By all accounts, stun-gun maker TASER International (NASDAQ:AXON) enjoyed fantastic sales in the second quarter. And yet, the stock's share price has hardly budged, up less than 2% since the company reported its results. Why?

The news

For fiscal Q2 2016, TASER reported:

  • Sales growth of 26%, to $58.8 million.
  • But declining gross profit margins on those sales, down 230 basis points to 63.4%.
  • Operating profit margins that collapsed by nearly half to 10.6%.
  • And on the bottom line, just $0.07 per share in net profit -- down 37% year over year.

Simply put, while TASER did a great job moving product last quarter, it did a less-than-great job of converting those sales into profits. Revenue from the company's booming business in Axon-brand police body cameras exploded 49% higher in Q2, while sales from the company's core business selling Taser-brand stun guns increased a very respectable 20%. And right there you can see the secret to TASER's (lack of) success (in growing profits) in Q2.

As TASER plainly states, "the decrease [in both margins and profits] was primarily due to a mix shift to Axon segment hardware revenue." Unfortunately, while Axon sales are booming, the company only earns about 47% gross profit margin on those cameras. The less active growth in stun guns, on the other hand, produces a 68% gross margin for TASER.

So, simply put, TASER makes more money selling stun guns than cameras -- but it's the camera business that is growing faster, and that growth is dragging down the profitability of the company as a whole.

The turnaround cometh

So when do things get better for TASER? Management actually gave us a clue to the answer this month as well. Namely, the company noted that while Axon gross margin may be inferior to gross margin on Tasers, the gross margin from selling Evidence.com storage of data collected from Axon cameras is superior to margins found anywhere else in the company -- 71%.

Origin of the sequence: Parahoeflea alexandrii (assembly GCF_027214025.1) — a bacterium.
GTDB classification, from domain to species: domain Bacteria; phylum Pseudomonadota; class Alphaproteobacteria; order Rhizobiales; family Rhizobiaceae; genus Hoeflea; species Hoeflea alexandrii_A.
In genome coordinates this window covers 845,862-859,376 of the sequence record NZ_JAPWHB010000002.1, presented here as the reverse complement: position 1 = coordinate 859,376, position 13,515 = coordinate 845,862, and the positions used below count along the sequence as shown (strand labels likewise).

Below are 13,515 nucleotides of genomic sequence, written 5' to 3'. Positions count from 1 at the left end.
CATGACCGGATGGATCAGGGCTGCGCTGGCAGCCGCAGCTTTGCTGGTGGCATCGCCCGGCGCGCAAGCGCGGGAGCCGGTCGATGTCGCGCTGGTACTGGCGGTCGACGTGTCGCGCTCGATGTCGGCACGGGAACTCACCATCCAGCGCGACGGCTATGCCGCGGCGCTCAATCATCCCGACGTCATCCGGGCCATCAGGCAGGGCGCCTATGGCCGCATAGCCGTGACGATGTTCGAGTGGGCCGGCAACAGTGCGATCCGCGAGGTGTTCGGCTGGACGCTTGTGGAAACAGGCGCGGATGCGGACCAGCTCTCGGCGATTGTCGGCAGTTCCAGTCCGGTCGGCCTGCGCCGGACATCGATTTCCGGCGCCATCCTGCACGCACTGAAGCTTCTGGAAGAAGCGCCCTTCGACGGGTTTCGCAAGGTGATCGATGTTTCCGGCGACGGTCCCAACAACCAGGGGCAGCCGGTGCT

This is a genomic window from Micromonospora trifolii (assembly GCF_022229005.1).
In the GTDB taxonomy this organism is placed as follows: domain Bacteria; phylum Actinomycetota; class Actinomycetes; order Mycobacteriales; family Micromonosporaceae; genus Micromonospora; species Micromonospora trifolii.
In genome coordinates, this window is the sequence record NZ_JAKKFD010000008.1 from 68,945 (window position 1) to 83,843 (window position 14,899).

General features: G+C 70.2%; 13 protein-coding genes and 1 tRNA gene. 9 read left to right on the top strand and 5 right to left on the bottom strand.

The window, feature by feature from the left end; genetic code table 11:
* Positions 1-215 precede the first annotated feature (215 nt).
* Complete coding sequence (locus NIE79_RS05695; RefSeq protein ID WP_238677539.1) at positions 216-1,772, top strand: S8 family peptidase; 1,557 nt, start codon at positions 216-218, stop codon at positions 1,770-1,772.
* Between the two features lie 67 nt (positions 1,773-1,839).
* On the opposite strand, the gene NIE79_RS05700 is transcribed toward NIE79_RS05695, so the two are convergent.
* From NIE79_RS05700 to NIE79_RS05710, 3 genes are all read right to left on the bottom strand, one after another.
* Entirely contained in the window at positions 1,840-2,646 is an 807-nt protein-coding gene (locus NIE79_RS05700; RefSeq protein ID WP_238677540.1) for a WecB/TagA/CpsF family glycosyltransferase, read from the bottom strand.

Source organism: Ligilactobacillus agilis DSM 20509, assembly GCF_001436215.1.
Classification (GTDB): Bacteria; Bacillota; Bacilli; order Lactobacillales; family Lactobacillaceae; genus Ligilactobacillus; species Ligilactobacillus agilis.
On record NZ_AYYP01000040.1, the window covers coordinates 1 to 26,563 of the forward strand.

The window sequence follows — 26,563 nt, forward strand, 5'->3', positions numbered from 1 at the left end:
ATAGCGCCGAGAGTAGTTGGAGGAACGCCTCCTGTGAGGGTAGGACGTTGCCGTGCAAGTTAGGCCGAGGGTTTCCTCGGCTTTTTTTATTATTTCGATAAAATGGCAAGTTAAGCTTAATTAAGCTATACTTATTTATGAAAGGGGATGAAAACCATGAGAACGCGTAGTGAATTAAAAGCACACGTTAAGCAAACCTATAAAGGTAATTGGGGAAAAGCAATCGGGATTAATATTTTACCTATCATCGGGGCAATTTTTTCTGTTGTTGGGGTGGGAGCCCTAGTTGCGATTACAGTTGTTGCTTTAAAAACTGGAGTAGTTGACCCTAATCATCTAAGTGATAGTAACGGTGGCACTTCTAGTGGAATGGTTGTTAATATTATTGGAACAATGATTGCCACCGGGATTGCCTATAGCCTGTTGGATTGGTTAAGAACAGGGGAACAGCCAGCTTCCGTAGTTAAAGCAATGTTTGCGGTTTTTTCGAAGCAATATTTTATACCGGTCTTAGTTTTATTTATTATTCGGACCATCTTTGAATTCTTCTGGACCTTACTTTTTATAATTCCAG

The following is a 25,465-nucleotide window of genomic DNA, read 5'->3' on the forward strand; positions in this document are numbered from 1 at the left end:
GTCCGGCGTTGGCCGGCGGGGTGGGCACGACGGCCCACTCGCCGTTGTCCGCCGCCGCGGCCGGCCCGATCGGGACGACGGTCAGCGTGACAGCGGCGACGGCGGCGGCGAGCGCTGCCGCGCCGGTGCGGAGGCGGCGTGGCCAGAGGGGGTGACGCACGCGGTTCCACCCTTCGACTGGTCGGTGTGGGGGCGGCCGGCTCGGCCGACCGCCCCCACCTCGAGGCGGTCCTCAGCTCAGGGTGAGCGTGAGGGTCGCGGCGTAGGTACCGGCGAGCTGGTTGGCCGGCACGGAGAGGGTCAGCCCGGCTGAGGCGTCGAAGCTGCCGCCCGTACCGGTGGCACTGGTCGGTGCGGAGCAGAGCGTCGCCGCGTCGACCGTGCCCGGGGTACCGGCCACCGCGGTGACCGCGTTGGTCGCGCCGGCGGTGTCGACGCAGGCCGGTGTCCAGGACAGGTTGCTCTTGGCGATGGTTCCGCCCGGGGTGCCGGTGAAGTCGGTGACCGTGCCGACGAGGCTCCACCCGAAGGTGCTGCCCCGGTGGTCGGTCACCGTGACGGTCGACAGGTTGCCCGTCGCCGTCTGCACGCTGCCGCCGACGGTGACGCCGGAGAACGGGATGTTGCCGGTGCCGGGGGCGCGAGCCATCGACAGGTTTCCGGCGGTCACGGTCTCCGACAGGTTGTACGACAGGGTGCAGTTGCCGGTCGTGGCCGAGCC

And that, if you ask me, is the real secret to understanding TASER. Think of Axon as a sort of loss leader for the company -- or for longtime investors, as the low-margin "razor" which permits sale of high-margin "blades." The more low-margin Axons TASER puts on the market, the more high-margin Evidence.com revenue the company can reap from Axon users down the line. Ultimately, the hope is that high-margin services revenue will outweigh low-margin hardware revenue, and get TASER profits growing again.


Is that a hope worth betting on? Well, analysts who have taken a close look at TASER's business model and its projections see TASER stock growing its profits at about 30% annually over the next five years (according to data from S&P Global Market Intelligence). Weighed against the company's P/E ratio of 112, that suggests that even at 30% growth, TASER stock is vastly overpriced. On the other hand, weighed against the company's more reasonable-sounding ratio of price-to-free cash flow, 39, it's... somewhat less overpriced.

Either way, I have to agree with the investors who are passing on the opportunity to own TASER stock this month. In my view, the stock is simply not cheap enough to buy.

This article represents the opinion of the writer, who may disagree with the “official” recommendation position of a Motley Fool premium advisory service. We’re motley! Questioning an investing thesis -- even one of our own -- helps us all think critically about investing and make decisions that help us become smarter, happier, and richer.